Koa leaned over the gunwale to wave one last time at the diminishing flotilla of fisher nomad ships and the handful of poya who had followed the ship for a league before turning back. Then she looked back to where Hato was winding a crank to draw up the slack in the mainsail.

"I can't believe they gave us this ship," she said, running her hand along the worn wood railing. "Just gave it to us. They didn't even try to barter."

"Welcome to your new life as a prophet," Hato shrugged. "After all that time baking in the rowboat while Hona dragged us around, we kind of earned this."

"Don't call me a prophet, Hato. I may not have been able to convince them to knock it off, but you know that's not what this is."

He stared at her drily and locked the crank in place. "A spirit chose you to reveal a long-lost truth about the poya and entrusted you with the resurrection of the practices that made our people great. You're totally a prophet."

"I'm a hostage," Koa said with more heat. "If I don't stop all poya hunting by midsummer, Tohu will kill me. And as if that wasn't enough, we've been traveling for weeks now and we've hardly seen any fisher nomads. The fleet is so splintered, finding all of them is impossible!"

"We could have stayed outside Sowachi harbor and waited for your dad to show up like I suggested."

"We agreed-" Koa stressed, "-that we couldn't hang around there with all those soldiers just drooling for someone to punish over Aang and his friends escaping. We were lucky just to be able to sneak out." She folded her arms and set her hip against the gunwale. "Besides, I… I'm not quite ready to tell this story to my father. I'd rather practice on a few more strangers first."

Hato paused to take in her darkening mood and shrugged. "Alright, so we're just off to a slow start. That doesn't mean the cause is hopeless." He grinned his big grin and held out his arms to indicate the little craft that carried them. "It just means we needed a faster boat. And now, thanks to you and the new life you brought to those people, we're a step closer to where we need to be. That's all it takes, Koa. One step at a time."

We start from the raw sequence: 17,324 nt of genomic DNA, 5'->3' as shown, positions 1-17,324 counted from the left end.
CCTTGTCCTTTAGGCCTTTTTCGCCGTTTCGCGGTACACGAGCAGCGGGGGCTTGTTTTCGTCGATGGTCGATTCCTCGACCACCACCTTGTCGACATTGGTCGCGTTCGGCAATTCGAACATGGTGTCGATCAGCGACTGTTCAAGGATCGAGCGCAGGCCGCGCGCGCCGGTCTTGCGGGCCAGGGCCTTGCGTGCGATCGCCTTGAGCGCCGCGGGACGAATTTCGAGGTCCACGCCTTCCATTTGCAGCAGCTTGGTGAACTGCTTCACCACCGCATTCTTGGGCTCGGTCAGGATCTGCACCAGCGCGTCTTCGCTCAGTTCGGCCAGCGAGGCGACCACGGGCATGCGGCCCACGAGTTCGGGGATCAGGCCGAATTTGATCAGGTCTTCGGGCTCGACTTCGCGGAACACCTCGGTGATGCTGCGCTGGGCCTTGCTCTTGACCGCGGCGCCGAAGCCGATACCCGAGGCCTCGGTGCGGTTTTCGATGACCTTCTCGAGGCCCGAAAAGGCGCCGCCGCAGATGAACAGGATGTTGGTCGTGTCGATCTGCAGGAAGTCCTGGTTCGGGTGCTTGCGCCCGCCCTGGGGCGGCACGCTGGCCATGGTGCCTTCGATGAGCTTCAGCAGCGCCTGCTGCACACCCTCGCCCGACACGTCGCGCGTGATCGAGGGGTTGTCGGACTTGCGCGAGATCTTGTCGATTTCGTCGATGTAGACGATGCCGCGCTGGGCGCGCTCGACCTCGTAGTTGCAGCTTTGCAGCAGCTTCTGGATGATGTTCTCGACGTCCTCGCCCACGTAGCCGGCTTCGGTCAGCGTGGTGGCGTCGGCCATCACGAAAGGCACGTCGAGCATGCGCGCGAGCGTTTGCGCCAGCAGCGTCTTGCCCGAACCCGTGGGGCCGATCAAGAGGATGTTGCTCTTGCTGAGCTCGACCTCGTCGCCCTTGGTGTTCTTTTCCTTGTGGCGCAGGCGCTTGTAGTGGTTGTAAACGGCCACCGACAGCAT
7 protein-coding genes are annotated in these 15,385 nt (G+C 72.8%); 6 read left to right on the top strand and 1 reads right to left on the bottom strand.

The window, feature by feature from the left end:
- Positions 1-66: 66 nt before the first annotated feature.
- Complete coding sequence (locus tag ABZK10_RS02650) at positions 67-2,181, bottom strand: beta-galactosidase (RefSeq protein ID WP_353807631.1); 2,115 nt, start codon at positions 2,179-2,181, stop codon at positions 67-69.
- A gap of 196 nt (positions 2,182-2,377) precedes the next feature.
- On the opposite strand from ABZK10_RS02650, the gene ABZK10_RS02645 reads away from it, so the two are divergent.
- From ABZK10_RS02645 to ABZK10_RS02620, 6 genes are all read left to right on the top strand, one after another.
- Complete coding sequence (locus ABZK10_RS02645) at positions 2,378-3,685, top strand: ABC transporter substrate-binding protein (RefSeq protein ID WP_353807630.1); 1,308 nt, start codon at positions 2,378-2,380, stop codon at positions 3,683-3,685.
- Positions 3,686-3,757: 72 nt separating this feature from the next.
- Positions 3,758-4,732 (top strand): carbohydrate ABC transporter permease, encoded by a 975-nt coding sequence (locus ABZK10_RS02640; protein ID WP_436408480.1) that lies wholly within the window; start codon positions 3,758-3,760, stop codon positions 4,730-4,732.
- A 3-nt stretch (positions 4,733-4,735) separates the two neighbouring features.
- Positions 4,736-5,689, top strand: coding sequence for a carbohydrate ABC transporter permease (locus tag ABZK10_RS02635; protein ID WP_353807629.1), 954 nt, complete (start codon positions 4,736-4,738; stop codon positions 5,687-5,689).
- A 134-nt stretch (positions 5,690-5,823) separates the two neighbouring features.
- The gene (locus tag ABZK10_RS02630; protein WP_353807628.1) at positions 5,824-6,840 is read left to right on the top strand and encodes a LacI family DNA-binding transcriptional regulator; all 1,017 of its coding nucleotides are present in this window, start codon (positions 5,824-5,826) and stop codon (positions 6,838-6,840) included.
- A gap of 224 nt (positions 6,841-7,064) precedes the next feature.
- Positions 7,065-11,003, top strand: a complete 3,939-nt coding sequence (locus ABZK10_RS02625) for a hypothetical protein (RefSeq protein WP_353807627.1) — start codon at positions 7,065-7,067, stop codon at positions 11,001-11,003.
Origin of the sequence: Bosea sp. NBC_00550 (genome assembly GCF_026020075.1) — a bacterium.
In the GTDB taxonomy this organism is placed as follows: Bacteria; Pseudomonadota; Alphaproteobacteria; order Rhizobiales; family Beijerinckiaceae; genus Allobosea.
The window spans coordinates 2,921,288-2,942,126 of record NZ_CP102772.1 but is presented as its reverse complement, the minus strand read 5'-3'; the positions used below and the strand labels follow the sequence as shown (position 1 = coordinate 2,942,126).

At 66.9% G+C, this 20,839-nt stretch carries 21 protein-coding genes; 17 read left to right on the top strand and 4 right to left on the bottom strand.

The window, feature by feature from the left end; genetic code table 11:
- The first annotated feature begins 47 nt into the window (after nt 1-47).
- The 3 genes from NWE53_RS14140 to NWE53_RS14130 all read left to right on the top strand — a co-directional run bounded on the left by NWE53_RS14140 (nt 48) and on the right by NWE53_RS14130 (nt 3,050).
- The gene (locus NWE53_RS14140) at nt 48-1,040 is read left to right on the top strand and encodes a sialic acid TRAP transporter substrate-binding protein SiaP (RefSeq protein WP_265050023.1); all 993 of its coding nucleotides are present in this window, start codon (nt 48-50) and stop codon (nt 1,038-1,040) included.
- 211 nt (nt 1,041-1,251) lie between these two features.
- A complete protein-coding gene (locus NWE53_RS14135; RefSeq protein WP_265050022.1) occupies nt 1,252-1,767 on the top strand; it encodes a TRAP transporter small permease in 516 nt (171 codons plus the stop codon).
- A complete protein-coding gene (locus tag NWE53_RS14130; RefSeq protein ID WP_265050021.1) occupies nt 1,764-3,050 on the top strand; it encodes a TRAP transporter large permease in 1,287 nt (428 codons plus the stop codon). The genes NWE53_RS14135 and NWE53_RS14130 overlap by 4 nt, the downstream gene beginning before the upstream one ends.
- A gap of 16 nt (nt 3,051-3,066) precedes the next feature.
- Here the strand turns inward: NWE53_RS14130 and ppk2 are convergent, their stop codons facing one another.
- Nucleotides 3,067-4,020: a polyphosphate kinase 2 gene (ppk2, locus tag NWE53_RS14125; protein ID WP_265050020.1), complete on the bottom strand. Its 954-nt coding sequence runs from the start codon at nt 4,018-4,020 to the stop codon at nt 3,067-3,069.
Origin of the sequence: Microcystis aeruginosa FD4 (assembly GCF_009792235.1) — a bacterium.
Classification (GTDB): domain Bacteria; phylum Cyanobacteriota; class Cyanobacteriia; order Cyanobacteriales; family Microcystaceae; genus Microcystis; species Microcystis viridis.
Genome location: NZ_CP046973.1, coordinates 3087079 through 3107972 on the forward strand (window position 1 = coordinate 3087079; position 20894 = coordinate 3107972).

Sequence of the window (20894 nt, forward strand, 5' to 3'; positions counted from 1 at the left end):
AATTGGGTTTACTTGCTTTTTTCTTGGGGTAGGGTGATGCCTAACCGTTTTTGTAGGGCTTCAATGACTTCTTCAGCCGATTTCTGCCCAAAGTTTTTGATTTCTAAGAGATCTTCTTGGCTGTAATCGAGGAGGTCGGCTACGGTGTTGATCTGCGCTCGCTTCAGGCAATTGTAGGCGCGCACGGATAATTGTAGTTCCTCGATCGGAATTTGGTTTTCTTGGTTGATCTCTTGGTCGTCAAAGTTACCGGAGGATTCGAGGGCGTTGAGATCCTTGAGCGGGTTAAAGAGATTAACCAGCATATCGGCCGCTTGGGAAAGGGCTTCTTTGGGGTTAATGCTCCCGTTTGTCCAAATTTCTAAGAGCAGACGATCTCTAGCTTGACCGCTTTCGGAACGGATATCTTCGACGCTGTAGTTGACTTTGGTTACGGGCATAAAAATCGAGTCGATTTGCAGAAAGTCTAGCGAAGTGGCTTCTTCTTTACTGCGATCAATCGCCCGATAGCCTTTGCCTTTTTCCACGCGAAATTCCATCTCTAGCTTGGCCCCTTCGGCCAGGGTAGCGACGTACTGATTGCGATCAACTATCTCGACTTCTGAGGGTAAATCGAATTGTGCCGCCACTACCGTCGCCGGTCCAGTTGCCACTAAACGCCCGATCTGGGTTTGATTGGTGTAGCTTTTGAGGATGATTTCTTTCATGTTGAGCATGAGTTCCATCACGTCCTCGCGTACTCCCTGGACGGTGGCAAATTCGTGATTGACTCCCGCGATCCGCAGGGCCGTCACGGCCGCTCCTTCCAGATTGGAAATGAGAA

Koa frowned at her cousin, then sat down on a cask of pickled fishes. "I know you're right, but it's so hard to stay hopeful. I wish Aang could have helped more."

"If Aang had stuck around, he probably would have found a way to make this more complicated than it needs to be. He landed you this gig to start with, didn't he?"

"He didn't mean to…"

"But he did. Listen, the kid's a decent swab but I don't think he's got the hang of all this spirit stuff yet." Hato dug around in a sack and drew out a couple of apples. "I'm glad we could help him get back to his friends, even if he did sink your dad's ship. He's got his work cut out for him."

"Yeah. He does." Koa nodded and accepted her apple. For a while, she just chewed and enjoyed the crisp juice. It was a warm day and the wind was high. Beneath the sparkling waves off the bow cruised an iridescent shadow. Koa didn't even need to see Hona now to know that she was there, but the poya's scales flashed like opals as her powerful body sped along. So much of this life was beautiful and good.

It was frightening, though, being responsible for the enormous task before her. Aang had to understand what that was like. He was the Avatar - he was going to have to deal with the Fire Nation somehow. If Koa failed, it was just her life that ended. If Aang failed…

Koa looked at her gangly cousin where he was trying to eat an apple and tie up his pants legs at the same time. "Good company'll make his work easier, though," she said.

"Yes," Hato sighed around his apple, exasperated, "but we couldn't go with him. Hano can't fly."

"I was talking about his Water Tribe friends, you gulpy-gilled egomaniac."

"Pff, what kind of good company is that? Granted, Sokka sprung me from that cell, but his sister is a total flame-banger."

Koa frowned at him. "A what?"

"A flame-banger, Koa! She's got it for that firebender who kidnapped her. Major issues. I didn't have the heart to tell Sokka, but she was moon-eyed as a nocturnal otter-fish when that guy kissed her."

Koa thought of the waterbender she had briefly met, and of how concerned Aang had been about her. "Not that I believe you're right - because you wouldn't even know the difference between a girl in love and a nocturnal otter-fish - but that's gonna be rough on Aang when he finds out."

"No joke." Hato wedged his apple in his mouth for a while to finish tying off his pant legs. Then he cast a speculative look at Koa. "It's whiskers, isn't it."

Koa blinked at him slowly, then sighed and just ate her apple. "I don't know, Hato. If a girl ever gives you that look, you'd probably better marry her fast, whiskers or no."



AN: Thank you everyone for the reviews, the encouragement, and really just for sticking around long enough for me to finish this. This is not a great epilogue. It does hardly any of the work an epilogue is supposed to do. My excuse: I debated a lot about how to end this story, because I also debated a lot about whether to write a sequel. In fact, I'm still debating, so this sorta-epilogue leaves things open to a sequel if I ever get around to it. (I'm envisioning a brief season 2 fic… thoughts?)

Anyway, thanks for reading!